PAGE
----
Friday, December 2, 2011

Santee State Park, SC

Between the rains

On the edge of Lake Marion, an enormous reservoir created in the 1930s, sits Santee State Park. The town of Santee is just off the interstate that crosses the lake. After Thanksgiving, the park and many motels in town go into hibernation mode. It’s a wonderful time to visit. Bring your own boat though as the rental places are shut down during the week.

16' deep sinkhole, right next to the road.
It was great fun to hike through woods filled with limestone sinkholes and ponder what might happen if one gave way underfoot. Most of them are only six feet deep, but what an elevator ride that would be! Signs warned of alligator behavior and possible presence, and threatened punishment for feeding them but there wasn't a gator in sight. I went down a trail leading to a sinkhole pond. Except for distant droning of the freeway, it was very quiet, punctuated by woodpecker pounding. So, where DO gators spend the coldest parts of the winter? Do they burrow and hibernate like turtles? 

Guest cabins on stilts

By RV park standards, it’s a nice park, not great. Each site has water and electricity, but no sewer hookups. The lake is the attraction, not swimming pools and tennis courts. I saw two golf courses, one on each side of the freeway, but there might be more. It’s very peaceful. The woods are filled with squirrels and many bird species including woodpeckers.  Two campgrounds contain over 170 sites, and the maintenance man told me all of them were filled until Sunday night. People made the most of the Thanksgiving weekend. The smaller campground is called Cypress overlook, and the tall sticks jutting up out of the water must be cypress, though the view isn’t impressive this time of year.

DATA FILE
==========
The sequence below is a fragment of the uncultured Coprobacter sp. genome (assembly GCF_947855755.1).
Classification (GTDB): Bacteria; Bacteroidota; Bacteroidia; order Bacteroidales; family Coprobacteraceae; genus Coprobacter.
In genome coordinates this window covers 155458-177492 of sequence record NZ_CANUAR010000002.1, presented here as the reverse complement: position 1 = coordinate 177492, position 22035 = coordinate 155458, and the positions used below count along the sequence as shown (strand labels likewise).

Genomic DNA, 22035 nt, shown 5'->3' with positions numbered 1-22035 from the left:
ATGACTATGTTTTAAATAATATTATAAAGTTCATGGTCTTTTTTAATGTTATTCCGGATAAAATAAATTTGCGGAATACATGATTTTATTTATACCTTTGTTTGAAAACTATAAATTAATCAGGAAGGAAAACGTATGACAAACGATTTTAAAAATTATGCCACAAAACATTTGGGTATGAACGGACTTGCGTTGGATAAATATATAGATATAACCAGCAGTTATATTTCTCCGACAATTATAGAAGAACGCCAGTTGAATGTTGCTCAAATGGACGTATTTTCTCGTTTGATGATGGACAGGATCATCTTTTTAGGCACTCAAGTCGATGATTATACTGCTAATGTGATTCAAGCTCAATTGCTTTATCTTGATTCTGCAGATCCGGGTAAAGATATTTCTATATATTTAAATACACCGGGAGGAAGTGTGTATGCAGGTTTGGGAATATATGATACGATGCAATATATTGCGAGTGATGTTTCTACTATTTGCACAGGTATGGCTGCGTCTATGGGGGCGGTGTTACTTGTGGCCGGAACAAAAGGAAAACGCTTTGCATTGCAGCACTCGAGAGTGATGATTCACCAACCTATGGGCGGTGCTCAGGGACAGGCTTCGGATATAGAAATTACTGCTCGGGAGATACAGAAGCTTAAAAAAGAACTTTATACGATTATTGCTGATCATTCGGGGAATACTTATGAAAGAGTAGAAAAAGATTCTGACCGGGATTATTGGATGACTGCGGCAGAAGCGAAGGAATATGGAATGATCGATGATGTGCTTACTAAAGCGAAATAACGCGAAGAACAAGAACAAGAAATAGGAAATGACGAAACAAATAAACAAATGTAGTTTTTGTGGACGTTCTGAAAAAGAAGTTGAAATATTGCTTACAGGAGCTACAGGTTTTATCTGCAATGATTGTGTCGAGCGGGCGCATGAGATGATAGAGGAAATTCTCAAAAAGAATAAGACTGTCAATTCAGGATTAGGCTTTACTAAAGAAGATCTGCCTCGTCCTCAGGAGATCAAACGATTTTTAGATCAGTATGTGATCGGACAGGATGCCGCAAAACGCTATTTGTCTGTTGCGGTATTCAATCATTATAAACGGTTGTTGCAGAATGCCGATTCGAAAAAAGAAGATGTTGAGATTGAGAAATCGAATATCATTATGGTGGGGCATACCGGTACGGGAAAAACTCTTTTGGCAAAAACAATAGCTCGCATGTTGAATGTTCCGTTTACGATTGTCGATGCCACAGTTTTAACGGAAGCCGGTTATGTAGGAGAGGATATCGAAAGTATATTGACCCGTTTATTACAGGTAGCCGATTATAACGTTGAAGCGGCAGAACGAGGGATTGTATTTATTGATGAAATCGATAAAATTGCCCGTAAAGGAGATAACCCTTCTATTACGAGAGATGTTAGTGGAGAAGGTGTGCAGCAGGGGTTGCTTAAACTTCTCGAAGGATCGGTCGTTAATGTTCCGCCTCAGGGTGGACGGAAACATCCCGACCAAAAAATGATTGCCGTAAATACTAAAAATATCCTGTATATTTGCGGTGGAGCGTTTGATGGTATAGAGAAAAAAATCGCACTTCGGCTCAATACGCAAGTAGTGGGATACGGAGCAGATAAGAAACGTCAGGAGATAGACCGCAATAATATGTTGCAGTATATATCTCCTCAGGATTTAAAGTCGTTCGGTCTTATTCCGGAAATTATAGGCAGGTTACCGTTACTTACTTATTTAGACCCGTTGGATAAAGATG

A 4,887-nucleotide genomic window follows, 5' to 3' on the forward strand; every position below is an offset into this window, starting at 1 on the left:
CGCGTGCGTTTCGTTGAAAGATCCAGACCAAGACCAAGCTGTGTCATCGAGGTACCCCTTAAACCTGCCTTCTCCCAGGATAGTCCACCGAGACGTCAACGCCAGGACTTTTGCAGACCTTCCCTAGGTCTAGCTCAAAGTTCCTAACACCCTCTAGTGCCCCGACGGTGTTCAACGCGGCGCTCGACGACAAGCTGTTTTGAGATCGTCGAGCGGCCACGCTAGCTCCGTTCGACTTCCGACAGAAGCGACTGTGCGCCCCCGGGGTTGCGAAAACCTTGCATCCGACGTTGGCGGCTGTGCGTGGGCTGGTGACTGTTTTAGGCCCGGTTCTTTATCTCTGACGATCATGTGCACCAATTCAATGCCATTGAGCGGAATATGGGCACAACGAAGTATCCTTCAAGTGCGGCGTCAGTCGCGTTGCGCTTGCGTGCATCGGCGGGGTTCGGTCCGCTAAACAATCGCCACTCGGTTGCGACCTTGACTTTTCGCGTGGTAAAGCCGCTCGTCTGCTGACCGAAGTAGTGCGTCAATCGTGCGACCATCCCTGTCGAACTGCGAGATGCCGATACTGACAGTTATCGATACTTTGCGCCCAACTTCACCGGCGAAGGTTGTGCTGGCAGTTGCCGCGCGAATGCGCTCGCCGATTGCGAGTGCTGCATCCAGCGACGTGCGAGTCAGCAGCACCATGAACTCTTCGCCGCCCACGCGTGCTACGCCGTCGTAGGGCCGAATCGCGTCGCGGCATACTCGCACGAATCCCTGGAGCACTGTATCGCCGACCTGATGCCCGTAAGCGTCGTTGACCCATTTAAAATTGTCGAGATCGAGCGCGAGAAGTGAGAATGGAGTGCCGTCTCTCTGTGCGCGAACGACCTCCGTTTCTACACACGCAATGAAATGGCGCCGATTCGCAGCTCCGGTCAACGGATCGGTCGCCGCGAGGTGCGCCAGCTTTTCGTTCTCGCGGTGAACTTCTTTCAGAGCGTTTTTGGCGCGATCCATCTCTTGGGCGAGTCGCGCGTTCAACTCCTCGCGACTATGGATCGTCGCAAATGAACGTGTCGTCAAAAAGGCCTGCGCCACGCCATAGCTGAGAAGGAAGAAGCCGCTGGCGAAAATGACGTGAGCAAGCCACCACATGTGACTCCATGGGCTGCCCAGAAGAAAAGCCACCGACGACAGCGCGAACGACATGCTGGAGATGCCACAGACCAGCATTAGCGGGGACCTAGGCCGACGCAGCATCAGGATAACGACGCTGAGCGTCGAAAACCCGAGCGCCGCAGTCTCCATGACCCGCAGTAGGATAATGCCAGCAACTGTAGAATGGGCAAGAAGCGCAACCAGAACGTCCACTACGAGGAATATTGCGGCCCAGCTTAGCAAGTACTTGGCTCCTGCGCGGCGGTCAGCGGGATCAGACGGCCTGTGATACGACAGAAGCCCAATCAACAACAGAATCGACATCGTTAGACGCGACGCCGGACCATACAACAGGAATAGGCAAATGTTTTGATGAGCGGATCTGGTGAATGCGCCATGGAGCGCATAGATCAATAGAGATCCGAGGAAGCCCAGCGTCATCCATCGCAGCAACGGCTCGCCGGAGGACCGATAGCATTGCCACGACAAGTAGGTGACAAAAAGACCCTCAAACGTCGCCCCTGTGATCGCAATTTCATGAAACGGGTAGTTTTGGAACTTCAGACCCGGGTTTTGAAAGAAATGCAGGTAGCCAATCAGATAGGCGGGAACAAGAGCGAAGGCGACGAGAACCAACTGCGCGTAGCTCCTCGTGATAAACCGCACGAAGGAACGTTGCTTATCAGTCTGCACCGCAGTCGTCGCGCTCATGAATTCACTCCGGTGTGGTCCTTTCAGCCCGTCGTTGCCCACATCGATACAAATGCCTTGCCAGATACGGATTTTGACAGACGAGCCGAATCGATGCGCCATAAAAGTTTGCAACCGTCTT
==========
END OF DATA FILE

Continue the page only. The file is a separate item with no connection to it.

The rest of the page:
Sinkhole pond, not a gator in sight!

The forest is an old growth long needle pine forest, kept clear of hardwood sprouts by regular fires. A sign told about the burn program, and how important that type of forest is for many animal and bird species. Not far into the hike the forest was no longer pine, but a variety of tall slim hardwoods obviously racing for some canopy room. 

Trees here seem very tall. I parked the van, which is about 6 feet, and walked down the road to judge the relative height. Many of those trees are well over 100 feet tall. The geek in me was having a field day.